One Page Project Manager Jennifer Aaker: The Seven Deadly Sins of Storytelling | Stanford Graduate School of Business Daniel H. Pink, author of Drive: The Surprising Truth About What Motivates Us, writes, “Right-brain dominance is the new source of competitive advantage.” Tapping the right side of the brain allows for deeper engagement by uniting an idea with an emotion. The best way to do this? Before you craft your story, ask yourself: “Who is my audience and what is my goal in engaging them?” While the reason you are telling a business story may be quite different from the reason you tell a story at a party, the same techniques apply. 1. Unless you’re telling the story about the proper assembly of an IKEA bookshelf, your story probably shouldn’t begin at the beginning. In practice: Does your marketing campaign build on ideas, feelings, and passion, or does it feel disjointed and disparate? 2. Show, don’t tell, is the most fundamental maxim of storytelling, and for a good reason. In practice: Go to the page on your company’s website where you describe what you do. 3. 4. 5. 6. 7.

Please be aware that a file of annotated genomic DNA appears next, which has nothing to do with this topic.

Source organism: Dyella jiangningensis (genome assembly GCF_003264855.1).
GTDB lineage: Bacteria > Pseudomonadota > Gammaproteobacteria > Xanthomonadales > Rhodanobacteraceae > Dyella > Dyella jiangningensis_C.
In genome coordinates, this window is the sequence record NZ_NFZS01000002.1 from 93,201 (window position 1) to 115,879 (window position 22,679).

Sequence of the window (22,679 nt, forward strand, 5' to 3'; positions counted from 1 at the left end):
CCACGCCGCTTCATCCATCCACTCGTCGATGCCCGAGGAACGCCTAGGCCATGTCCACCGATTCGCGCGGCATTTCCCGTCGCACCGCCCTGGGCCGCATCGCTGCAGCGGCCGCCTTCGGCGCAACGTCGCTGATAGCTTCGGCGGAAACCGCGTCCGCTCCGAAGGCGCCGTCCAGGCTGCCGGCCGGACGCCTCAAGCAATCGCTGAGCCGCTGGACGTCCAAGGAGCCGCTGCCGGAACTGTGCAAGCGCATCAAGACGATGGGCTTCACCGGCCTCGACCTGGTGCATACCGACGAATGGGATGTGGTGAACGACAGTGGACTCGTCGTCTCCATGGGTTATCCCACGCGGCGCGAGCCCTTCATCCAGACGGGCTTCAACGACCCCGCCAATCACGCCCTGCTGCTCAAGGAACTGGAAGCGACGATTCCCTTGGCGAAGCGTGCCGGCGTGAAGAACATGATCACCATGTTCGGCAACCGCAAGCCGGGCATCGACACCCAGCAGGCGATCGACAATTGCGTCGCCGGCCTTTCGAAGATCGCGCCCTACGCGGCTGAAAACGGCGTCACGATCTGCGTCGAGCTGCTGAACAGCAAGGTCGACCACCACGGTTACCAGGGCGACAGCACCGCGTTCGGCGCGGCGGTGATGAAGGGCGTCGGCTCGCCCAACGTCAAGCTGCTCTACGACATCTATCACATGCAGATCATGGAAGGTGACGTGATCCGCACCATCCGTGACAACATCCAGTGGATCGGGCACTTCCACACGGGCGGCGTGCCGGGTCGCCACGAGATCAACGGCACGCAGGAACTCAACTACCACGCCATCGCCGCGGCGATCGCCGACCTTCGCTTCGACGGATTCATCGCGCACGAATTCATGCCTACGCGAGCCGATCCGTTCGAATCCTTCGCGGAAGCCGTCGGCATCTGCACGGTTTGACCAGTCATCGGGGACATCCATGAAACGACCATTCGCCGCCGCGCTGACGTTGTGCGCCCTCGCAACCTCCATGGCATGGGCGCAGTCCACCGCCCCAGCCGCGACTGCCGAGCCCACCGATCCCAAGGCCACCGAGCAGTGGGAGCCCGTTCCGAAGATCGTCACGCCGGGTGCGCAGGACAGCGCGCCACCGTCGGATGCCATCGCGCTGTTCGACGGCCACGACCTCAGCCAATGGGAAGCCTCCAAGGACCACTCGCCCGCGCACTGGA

Einstein, music lessons and opening the mind This story is from Jerome Weidman, with no known copyright info. Thanks to Akshar Smriti for posting it. I'm only re-posting to update the formatting. When I was a very young man, just beginning to make my way, I was invited to dine at the home of a distinguished New York philanthropist. I use the phrase “in for” because music meant nothing to me. After a while, becoming aware that the people around me were applauding, I concluded it was safe to unplug my ears. “You are fond of Bach?” I knew as much about Bach as I know about nuclear fission. “Well,” I said uncomfortably, and hesitated. “I don’t know anything about Bach,” I said awkwardly. A look of perplexed astonishment washed across Einstein’s mobile face. “You have never heard Bach?” He made it sound as though I had said I’d never taken a bath. “It isn’t that I don’t want to like Bach,” I replied hastily. A look of concern came into the old man’s face. He stood up and took my arm. Resolutely he led me upstairs. “Now,” he said. “So!”